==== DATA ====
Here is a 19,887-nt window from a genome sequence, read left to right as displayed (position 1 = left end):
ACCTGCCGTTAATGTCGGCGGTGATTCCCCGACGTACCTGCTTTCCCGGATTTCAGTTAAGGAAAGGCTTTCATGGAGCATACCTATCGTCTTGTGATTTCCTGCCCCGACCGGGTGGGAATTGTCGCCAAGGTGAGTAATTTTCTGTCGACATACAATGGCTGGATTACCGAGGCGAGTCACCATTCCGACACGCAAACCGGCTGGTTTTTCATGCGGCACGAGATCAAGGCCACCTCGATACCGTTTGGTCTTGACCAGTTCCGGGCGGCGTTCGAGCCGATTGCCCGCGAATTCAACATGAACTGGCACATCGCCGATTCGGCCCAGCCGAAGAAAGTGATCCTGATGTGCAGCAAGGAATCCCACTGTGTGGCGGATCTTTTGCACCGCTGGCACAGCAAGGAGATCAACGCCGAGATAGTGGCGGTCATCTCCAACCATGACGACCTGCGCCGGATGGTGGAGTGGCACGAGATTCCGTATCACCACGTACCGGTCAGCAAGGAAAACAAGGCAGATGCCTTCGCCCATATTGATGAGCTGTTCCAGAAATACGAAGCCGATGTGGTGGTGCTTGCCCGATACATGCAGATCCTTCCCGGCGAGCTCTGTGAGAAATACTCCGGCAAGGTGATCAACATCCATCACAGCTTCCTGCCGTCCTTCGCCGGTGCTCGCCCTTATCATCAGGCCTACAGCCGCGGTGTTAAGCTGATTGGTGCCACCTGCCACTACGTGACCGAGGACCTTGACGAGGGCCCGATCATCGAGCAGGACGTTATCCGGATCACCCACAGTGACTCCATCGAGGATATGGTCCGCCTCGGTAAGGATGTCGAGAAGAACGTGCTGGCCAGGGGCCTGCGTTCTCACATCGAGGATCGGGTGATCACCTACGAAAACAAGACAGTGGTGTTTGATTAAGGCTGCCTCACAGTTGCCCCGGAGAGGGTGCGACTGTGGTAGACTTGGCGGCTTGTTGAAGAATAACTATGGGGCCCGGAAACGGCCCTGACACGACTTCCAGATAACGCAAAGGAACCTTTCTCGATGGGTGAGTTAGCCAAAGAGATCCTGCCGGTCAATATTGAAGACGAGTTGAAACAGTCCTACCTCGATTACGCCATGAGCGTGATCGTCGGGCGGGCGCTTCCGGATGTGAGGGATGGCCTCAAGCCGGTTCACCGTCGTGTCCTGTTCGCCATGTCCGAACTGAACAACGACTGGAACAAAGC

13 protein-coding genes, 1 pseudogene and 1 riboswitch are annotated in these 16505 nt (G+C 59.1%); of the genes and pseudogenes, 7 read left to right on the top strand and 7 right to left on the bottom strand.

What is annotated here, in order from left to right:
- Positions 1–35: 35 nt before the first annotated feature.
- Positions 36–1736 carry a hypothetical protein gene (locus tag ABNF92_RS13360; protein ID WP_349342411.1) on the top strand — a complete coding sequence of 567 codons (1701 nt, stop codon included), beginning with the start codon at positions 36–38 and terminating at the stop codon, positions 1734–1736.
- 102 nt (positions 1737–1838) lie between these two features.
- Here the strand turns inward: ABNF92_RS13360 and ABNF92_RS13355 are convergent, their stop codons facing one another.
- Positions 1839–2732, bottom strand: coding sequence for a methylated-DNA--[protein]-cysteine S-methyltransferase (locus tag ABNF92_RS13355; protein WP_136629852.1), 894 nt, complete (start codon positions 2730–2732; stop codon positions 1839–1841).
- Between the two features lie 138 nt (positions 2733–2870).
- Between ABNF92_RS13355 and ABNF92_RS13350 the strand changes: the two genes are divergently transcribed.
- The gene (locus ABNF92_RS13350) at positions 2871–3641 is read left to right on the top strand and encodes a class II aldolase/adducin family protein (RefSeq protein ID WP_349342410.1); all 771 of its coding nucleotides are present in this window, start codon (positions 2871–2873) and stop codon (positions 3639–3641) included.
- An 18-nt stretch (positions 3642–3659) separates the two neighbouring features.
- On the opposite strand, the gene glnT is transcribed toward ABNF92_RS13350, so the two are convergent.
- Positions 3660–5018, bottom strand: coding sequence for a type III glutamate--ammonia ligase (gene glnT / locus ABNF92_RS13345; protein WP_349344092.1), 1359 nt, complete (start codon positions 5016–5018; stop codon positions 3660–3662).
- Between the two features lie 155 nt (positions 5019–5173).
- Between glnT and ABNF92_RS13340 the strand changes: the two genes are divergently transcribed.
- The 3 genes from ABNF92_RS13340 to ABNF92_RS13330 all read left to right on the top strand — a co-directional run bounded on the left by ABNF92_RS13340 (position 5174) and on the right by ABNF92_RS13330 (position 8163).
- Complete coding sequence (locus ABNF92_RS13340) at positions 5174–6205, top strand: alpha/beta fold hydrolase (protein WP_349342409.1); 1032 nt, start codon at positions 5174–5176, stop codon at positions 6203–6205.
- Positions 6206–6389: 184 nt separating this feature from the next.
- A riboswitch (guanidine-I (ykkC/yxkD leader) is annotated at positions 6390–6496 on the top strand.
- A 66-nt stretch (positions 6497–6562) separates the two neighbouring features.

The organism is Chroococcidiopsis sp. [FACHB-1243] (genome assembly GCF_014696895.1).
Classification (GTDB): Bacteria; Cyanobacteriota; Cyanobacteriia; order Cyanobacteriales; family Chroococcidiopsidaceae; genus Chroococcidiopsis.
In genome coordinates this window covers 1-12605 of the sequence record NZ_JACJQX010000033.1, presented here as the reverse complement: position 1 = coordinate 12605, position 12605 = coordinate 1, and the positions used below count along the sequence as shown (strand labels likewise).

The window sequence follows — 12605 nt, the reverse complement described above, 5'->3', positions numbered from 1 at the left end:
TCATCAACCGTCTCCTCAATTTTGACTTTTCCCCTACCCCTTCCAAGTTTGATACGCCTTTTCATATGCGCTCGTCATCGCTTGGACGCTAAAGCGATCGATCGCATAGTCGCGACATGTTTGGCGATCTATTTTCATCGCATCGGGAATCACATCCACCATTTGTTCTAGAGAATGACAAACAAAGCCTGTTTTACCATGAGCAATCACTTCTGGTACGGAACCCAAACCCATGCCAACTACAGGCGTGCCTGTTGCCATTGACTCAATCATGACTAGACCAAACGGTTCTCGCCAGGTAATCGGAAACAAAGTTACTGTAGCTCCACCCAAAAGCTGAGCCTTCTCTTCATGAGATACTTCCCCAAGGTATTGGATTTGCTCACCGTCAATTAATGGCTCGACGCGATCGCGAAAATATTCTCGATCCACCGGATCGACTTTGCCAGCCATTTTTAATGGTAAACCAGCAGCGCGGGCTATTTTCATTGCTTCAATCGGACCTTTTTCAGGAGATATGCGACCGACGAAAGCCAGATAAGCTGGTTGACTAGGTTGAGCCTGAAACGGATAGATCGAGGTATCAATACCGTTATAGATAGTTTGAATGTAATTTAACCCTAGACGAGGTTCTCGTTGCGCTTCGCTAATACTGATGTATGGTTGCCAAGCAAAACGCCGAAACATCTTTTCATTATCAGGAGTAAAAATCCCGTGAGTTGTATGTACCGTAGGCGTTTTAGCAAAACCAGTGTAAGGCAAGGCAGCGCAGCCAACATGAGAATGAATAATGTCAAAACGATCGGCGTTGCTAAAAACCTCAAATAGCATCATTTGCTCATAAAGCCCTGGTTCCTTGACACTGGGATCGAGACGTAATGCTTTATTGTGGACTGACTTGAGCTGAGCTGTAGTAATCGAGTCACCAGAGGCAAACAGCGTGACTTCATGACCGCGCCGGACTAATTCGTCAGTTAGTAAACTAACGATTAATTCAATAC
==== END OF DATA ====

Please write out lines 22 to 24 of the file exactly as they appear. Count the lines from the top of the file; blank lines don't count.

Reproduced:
- A 66-nt stretch (positions 6497–6562) separates the two neighbouring features.

The organism is Chroococcidiopsis sp. [FACHB-1243] (genome assembly GCF_014696895.1).
Classification (GTDB): Bacteria; Cyanobacteriota; Cyanobacteriia; order Cyanobacteriales; family Chroococcidiopsidaceae; genus Chroococcidiopsis.